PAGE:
Thursday, 13 January 2011

Africa, land of dreams where even nightmares can be fun

Isn’t it great when things happen just as you’d expect them to? Even if the events themselves are far from pleasurable.

At the back end of the sixties, my parents were living in what had once been the Congo, was the Zaïre then, and today has reverted to being the Congo again (the one wittily referred to as the ‘Democratic Republic’). They took my brother and me for a Christmas holiday in the bush, and as we drove at nightfall into a market town which, it turned out, the President of the Republic was visiting the next day, we were arrested by trigger-happy, drunken soldiers. Or perhaps it was the police. The town had been taken over by detachments from both forces, they were much the worse for drink, they were armed and loathed each other, so they were generating the kind of atmosphere that would make a meeting of Sarah Palin supporters look tame.

The rifles across the bonnet of our Land Rover might have been the start of something classically African with an ugly ending involving bodies in a ditch, although generally that’s the kind of thing that happens to locals rather than to European visitors. In any case, things weren’t quite as nasty in the Congo then as now, and in the end it only took the half bottle of whisky that reduced our sentry to maudlin complaints about the difficulties that beset his life and a few dollars that made them easier to contemplate, to persuade him to turn his back and let us drive away.

Now fast forward over four decades and our recent trip to the Gambia. We decided to visit a game reserve in Senegal, partly to see some impressive animals – and there were a few – partly to tick another box: ‘Senegal – been there’. Unfortunately, although those of us who had British passports had no trouble, three of us were travelling on French papers and for some reason the Gambians have it in for the French. Odd, isn’t it? I mean, the Brits were the colonial power. Why the special aversion towards the colonialists of the country next door?

Anyway, the French passport holders had had to get themselves visas, at the last moment, before we even set out for the Gambia. And at the border, we ran into difficulties again.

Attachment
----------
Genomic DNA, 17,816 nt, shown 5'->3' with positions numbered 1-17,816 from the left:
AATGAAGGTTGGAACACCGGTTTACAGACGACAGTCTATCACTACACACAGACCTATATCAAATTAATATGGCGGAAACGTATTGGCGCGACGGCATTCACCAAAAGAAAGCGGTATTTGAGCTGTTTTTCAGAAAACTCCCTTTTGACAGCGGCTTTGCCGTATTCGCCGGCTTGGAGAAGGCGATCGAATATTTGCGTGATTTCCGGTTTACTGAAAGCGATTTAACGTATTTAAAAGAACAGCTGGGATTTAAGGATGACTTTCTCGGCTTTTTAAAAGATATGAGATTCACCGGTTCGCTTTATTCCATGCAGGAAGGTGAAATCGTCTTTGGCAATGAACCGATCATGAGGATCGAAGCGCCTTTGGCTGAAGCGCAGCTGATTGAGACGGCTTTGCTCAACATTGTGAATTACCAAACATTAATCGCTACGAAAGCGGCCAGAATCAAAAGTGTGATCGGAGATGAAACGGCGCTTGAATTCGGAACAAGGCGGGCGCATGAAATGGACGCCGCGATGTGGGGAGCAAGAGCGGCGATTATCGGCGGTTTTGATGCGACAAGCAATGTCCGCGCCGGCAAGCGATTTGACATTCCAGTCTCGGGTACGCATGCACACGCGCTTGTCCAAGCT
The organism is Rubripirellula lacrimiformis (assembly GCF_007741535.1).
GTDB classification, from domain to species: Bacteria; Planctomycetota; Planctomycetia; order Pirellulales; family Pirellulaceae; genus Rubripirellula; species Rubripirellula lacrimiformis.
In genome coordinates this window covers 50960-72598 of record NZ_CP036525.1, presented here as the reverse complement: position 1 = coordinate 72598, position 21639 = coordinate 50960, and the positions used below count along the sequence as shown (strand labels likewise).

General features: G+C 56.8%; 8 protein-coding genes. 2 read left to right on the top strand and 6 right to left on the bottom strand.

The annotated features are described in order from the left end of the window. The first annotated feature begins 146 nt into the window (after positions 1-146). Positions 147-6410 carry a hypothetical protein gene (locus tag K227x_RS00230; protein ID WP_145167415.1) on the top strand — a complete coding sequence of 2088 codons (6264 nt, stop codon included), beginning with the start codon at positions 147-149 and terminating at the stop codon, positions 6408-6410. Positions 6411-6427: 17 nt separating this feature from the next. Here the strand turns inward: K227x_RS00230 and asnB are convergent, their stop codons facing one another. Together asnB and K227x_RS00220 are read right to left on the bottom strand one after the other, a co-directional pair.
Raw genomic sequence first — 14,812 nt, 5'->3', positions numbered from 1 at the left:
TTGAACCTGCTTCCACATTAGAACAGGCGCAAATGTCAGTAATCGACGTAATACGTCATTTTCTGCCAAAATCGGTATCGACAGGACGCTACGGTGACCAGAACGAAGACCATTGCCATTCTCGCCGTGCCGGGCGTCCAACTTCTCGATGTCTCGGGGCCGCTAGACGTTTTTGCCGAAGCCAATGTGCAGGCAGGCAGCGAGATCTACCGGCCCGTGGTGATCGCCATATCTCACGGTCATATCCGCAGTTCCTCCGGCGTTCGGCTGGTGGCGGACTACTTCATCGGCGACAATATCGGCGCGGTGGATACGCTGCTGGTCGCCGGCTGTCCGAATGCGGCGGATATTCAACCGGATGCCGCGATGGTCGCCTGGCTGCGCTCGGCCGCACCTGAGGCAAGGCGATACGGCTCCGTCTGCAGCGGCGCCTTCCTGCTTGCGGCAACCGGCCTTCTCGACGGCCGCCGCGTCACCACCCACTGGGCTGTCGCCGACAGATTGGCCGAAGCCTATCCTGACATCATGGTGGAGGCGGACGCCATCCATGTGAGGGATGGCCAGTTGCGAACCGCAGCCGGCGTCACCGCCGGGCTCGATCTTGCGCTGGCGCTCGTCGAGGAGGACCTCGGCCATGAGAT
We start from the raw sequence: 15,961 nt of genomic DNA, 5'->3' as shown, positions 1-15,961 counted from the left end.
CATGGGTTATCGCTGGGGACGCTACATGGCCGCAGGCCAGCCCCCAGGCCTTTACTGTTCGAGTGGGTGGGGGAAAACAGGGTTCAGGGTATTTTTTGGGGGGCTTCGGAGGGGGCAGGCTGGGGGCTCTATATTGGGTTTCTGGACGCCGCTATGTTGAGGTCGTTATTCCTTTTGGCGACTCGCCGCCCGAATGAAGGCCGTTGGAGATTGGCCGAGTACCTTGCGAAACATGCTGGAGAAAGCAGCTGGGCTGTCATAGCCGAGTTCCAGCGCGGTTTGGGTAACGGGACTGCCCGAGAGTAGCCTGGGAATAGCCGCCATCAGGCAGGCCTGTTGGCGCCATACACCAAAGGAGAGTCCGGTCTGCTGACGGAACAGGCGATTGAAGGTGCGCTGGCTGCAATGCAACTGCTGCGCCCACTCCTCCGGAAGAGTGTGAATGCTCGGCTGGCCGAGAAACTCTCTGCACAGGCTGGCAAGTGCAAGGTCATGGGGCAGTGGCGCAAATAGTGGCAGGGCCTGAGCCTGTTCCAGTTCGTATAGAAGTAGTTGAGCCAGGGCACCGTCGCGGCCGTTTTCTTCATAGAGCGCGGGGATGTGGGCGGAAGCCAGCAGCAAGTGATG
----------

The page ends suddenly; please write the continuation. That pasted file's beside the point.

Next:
‘I’m afraid your visas are for a single visit,’ said the grey-clad corporal behind the desk, ‘if I stamp your passports now to authorise your exit from the Gambia, you’ll have to buy new visas on the way back. At 350 Dalassis.’ Mental calculators went to work, contents of wallets were brought to mind. Yes, three times 350 – we could do that. We’d come this far, we’d go ahead.

The cynical among us thought ‘yep, this is Africa. You can fix anything with a few banknotes.’ For a moment I felt a burst of superiority because we don’t have that kind of corruption in Western Europe, but then it occurred to me that at least African corruption is democratic: we can all practice it, whereas in Britain you can buy the whole government, but only if you own a bank or a major company.

We visited the game park, we returned to the border. Our little corporal in grey had been replaced by a large sergeant in khaki.

‘Ah, yes, my colleague talked about you. He made a mistake. A big mistake. As of January the first, the price for the visa has gone up.’ Why wasn’t I surprised? ‘It’s now a thousand Dalassis.’

Now that wasn’t so funny, even though it’s actually only £25. The problem was that we didn’t have the cash with us. Besides, I don’t mind being bent, but I dislike being chiselled. We all burst into protest.

‘But if we’d known we wouldn’t have gone...’

‘We don’t have the money...’

‘It was your colleague who told us...’

The colleague reappeared. ‘Yes, yes, I know,’ he said, ‘it was my mistake. Just wait here. I’ll go and see my manager.’

He reappeared a few minutes later. He sat and the desk and changed an entry in a hand-written ledger.

‘It was our fault. This time you will pay nothing.’

‘We want you to come back,’ explained the sergeant, ‘so even though it was you Westerners who invented visas and charges, we will waive the payment on this occasion. But next time be more careful.’